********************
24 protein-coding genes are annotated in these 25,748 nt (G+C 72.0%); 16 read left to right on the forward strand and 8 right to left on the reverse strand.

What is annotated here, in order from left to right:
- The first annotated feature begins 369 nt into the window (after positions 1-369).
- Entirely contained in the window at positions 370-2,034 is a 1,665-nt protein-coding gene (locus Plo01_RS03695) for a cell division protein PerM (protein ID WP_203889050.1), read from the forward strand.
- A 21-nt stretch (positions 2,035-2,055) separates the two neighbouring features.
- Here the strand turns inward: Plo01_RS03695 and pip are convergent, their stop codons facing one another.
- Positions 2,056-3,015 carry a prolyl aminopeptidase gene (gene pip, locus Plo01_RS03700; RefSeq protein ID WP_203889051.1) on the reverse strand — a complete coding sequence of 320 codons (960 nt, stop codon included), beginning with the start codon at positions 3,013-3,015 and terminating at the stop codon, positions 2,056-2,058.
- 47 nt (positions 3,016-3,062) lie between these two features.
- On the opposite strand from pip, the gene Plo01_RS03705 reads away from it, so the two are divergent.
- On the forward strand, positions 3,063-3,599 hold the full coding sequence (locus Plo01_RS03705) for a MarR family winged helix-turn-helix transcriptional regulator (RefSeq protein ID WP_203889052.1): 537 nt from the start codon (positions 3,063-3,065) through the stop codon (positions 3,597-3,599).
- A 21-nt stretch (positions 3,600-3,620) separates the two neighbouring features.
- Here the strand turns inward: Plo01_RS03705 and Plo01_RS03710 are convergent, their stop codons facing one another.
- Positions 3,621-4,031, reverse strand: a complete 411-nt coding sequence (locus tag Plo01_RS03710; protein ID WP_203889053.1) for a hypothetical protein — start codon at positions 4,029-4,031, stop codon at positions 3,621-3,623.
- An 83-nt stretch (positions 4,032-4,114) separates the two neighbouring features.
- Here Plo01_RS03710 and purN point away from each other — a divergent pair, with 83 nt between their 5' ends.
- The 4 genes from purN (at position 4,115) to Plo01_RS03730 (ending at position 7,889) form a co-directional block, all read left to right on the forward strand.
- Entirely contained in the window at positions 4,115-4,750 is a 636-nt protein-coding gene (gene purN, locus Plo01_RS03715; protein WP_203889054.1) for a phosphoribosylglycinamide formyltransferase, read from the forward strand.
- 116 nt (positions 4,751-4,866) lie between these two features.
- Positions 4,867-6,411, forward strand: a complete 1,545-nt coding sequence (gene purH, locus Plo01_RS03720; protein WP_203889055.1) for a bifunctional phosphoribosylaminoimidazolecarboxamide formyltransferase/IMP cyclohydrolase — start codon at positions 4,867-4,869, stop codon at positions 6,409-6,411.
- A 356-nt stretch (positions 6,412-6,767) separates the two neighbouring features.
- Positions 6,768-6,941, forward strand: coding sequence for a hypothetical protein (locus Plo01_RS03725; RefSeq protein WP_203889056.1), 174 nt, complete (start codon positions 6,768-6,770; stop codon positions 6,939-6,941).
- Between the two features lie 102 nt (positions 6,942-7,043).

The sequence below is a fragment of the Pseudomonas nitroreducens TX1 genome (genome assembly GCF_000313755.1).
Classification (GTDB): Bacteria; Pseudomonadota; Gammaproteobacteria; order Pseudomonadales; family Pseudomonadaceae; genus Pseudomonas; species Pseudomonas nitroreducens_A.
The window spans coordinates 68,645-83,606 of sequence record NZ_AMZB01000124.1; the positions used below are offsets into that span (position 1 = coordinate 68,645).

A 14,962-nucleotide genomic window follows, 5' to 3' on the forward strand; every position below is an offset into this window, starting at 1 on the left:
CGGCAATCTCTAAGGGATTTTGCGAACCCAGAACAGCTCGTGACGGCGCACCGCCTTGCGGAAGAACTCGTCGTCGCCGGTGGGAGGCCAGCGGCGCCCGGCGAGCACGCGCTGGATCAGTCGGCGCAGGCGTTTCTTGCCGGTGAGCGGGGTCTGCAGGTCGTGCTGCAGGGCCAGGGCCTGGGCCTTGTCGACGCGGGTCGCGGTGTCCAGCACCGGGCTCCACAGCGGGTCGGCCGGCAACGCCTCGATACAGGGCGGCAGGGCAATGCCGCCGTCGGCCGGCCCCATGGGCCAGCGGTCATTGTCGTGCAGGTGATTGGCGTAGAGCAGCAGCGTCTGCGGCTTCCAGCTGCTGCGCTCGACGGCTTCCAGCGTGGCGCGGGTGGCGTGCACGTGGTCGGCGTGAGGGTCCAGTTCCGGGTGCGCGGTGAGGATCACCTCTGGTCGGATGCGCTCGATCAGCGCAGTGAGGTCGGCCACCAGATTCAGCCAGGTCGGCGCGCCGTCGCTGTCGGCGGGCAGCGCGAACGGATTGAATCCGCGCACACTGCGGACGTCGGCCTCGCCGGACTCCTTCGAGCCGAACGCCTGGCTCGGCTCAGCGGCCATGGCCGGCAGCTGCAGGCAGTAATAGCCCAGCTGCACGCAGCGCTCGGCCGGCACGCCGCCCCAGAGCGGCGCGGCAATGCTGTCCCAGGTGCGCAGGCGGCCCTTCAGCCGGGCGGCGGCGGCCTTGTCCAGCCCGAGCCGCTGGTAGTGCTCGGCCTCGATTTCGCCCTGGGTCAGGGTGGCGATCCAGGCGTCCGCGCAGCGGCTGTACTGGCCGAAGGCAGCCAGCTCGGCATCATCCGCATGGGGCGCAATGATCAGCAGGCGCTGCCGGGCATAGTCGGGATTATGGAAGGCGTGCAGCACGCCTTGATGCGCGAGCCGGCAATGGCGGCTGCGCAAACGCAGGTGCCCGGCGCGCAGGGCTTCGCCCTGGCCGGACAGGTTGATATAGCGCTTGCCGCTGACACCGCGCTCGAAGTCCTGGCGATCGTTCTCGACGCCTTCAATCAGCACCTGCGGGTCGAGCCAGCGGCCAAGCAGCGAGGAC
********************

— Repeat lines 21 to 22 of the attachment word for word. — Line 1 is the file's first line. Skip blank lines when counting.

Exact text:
- Positions 6,768-6,941, forward strand: coding sequence for a hypothetical protein (locus Plo01_RS03725; RefSeq protein WP_203889056.1), 174 nt, complete (start codon positions 6,768-6,770; stop codon positions 6,939-6,941).
- Between the two features lie 102 nt (positions 6,942-7,043).